Ghanaian Traders at Opera Square in Accra have embarked on yet another operation to lock-up shops owned by foreigners in the national capital.
Some of the traders accused the foreigners of hiring land guards to re-open the shops which were most recently locked up on November 4 after two previous incidents.
Others said the government was contributing to the discontent.
“This is what we are doing now because the government is not helping since no matter what we do, they will just tell us that the guys [foreigners traders] should keep on working.”
“We have our market and we say they shouldn’t retail. They should sell wholesale,” another trader said as he echoed section 27 (1) of the GIPC Act.
The Act says a person who is not a citizen or an enterprise that is not wholly-owned by a citizen shall not invest or participate in the sale of goods or provision of services in a market, petty trading or hawking or selling of goods in a stall at any place.
But the government has mostly opted for diplomacy in handling the tensions resulting from the non-enforcement of the law.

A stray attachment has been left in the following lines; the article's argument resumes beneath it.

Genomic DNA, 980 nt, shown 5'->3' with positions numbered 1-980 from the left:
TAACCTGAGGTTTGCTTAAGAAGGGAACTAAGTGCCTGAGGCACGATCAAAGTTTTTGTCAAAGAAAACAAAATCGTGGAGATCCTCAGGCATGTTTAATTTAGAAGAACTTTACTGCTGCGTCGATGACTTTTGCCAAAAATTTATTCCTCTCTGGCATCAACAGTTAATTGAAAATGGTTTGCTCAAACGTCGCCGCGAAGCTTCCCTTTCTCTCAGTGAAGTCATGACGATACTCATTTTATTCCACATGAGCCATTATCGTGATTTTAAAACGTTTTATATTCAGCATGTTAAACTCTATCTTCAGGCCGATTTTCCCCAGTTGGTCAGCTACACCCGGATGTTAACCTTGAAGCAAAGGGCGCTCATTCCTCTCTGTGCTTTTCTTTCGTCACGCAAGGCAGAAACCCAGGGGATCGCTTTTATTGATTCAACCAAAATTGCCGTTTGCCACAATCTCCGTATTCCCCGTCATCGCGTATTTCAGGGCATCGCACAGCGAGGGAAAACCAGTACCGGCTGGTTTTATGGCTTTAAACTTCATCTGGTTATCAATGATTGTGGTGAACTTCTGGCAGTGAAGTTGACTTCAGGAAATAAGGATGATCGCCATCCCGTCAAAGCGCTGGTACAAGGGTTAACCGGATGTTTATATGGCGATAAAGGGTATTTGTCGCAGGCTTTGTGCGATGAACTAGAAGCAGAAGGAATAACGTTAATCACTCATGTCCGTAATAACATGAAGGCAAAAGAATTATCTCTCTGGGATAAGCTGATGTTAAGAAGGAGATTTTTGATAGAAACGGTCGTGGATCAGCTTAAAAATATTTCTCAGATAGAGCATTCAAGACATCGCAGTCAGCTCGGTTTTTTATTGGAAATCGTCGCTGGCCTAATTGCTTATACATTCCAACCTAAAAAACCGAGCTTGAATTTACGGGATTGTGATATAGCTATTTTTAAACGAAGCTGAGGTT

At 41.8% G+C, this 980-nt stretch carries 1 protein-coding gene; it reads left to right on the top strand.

Local traders have not hidden their anger over the government’s lack of action which has escalated into instances of violence at Opera Square and other places like Suame Magazine in Kumasi.
Police eventually stepped in to calm the Monday morning tensions by ensuring the shops were closed.
The Accra Regional Police Commander, DCOP Fred Adu Anim also noted that both the foreign traders and the Ghanaian traders were taking the law into their own hands.
“Two wrongs do not make a right and in order to avert any violence or breach of the peace, we had to come in and ensure that the Nigeria shops are re-closed in the interest of peace so the previous negotiations which are ongoing should continue.”